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In a genre where an iconic figure has referred to himself as the “God MC” for over a decade, another has referred to himself as “The King of the South” for nearly the same period of time, a legendary duo from Port Arthur, TX elected to name its collective effort “Underground Kingz” over two decades ago, and a budding superstar refers to himself as “King Remembered in Time,” it should come as no surprise that a rising cadre of artists would boldly declare they “live as kings.” In short, bravado and braggadocio have long since been acquainted with the musings of rappers, it is almost a prerequisite for ascending to a certain stature. Nevertheless, Collision Records’ boast is not of themselves or their collective output, but rather their boast is in the Lord. As Alex Faith states on the album’s first song, “He only gave us crowns so we can put ‘em at His feet.” “We live as kings,” then has become a declaration of joint inheritance with Christ and the rallying cry of their chart topping album bearing the same name.

As David Daniels noted in his article for Wade-O, the kings came together serendipitously. In short, with a series of seemingly coincidental meetings, mutual admiration for each other’s work, along with a few key introductions from colleagues, God wove together the lives of four men from divergent backgrounds to forge a common path in fulfilling His greater purpose—to live as kings. At times they could be no more different, but with WLAK, they blend their contrasting sounds and differing personal narratives to present a resounding reminder of God’s plan of redemption. Only God’s providence coupled with a relentless desire to influence the culture could create such potent art.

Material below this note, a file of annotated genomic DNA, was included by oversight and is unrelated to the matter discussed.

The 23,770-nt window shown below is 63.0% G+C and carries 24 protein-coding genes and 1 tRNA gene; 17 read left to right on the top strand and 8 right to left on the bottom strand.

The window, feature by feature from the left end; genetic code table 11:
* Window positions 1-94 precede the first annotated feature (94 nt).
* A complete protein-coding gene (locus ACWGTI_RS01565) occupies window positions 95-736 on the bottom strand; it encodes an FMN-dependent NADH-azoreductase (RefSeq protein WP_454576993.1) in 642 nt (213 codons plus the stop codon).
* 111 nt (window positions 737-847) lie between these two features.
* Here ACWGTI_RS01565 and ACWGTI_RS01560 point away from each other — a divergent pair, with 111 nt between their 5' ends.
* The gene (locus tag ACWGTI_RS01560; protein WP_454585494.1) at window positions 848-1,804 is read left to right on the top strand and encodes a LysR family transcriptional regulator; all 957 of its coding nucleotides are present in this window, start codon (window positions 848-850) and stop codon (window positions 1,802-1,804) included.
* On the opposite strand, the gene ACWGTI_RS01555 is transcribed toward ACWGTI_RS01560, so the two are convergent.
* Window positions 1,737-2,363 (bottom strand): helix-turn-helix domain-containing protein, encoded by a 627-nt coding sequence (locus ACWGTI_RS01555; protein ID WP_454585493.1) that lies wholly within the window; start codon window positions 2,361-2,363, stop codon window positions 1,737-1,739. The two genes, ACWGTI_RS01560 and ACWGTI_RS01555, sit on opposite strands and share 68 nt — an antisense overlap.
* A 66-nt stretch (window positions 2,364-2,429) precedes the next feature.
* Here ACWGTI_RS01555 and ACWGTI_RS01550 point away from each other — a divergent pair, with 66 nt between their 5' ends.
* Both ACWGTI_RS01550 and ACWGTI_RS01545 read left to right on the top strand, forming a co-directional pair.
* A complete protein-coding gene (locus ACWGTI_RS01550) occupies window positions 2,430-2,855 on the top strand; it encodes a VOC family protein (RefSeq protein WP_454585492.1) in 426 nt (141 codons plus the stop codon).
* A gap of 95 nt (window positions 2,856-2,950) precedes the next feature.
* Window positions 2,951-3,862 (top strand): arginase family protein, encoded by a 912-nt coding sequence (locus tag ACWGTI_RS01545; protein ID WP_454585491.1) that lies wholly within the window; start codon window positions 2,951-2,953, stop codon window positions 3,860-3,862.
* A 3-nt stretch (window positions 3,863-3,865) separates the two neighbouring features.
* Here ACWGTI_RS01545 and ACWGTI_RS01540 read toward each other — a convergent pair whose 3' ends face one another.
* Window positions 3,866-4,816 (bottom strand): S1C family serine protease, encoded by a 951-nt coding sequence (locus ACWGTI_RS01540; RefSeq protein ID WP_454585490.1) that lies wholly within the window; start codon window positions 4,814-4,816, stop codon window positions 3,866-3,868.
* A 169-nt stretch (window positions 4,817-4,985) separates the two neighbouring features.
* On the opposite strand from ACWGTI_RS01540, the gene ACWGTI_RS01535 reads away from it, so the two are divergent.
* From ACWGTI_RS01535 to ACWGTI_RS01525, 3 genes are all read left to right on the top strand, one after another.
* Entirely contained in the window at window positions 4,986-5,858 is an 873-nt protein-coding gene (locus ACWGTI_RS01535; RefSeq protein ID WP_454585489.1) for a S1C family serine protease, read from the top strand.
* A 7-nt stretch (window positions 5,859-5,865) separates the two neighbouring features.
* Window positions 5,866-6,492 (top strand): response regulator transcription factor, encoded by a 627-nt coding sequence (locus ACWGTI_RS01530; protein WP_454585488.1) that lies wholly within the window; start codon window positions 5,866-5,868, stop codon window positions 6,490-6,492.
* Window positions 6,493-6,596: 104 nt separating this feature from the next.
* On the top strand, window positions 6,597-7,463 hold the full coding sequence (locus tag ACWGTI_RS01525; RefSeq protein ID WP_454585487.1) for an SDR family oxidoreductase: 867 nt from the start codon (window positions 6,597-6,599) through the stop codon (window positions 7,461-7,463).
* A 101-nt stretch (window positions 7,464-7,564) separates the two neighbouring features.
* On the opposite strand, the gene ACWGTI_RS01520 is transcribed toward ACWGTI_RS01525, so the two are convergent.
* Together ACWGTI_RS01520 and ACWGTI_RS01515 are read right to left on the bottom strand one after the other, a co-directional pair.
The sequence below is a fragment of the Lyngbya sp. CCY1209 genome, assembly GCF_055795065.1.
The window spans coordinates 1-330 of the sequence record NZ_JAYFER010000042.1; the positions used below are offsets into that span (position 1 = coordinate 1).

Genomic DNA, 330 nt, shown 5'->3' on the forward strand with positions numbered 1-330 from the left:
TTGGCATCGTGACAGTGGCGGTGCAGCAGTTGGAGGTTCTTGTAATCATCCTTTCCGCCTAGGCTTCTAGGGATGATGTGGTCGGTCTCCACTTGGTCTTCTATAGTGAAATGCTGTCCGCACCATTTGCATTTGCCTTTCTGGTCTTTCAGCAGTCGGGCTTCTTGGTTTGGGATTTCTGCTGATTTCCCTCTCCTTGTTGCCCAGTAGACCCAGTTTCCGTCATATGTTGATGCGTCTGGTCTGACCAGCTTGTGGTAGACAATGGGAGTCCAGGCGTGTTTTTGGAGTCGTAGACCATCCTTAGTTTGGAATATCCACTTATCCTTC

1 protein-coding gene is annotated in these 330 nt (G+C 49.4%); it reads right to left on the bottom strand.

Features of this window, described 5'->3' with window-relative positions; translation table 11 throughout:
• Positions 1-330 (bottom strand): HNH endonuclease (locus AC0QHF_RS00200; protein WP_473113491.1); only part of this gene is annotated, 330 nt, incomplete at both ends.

WLAK begins with the Wit and Swoope produced Intro. Its instrumentation begins with rhythmic, crescendoing voices singing “Oh, oh, oh, oh oh oh,” that is suddenly met by crisp drumming, only to be concluded by an elegant piano solo that fades in the rustling of the wind. The Intro is emblematic of the album’s overall tone; it is compelling, it is thoughtful, it is deliberate, it is inspiring. In sum, it subtly alludes to something greater to come.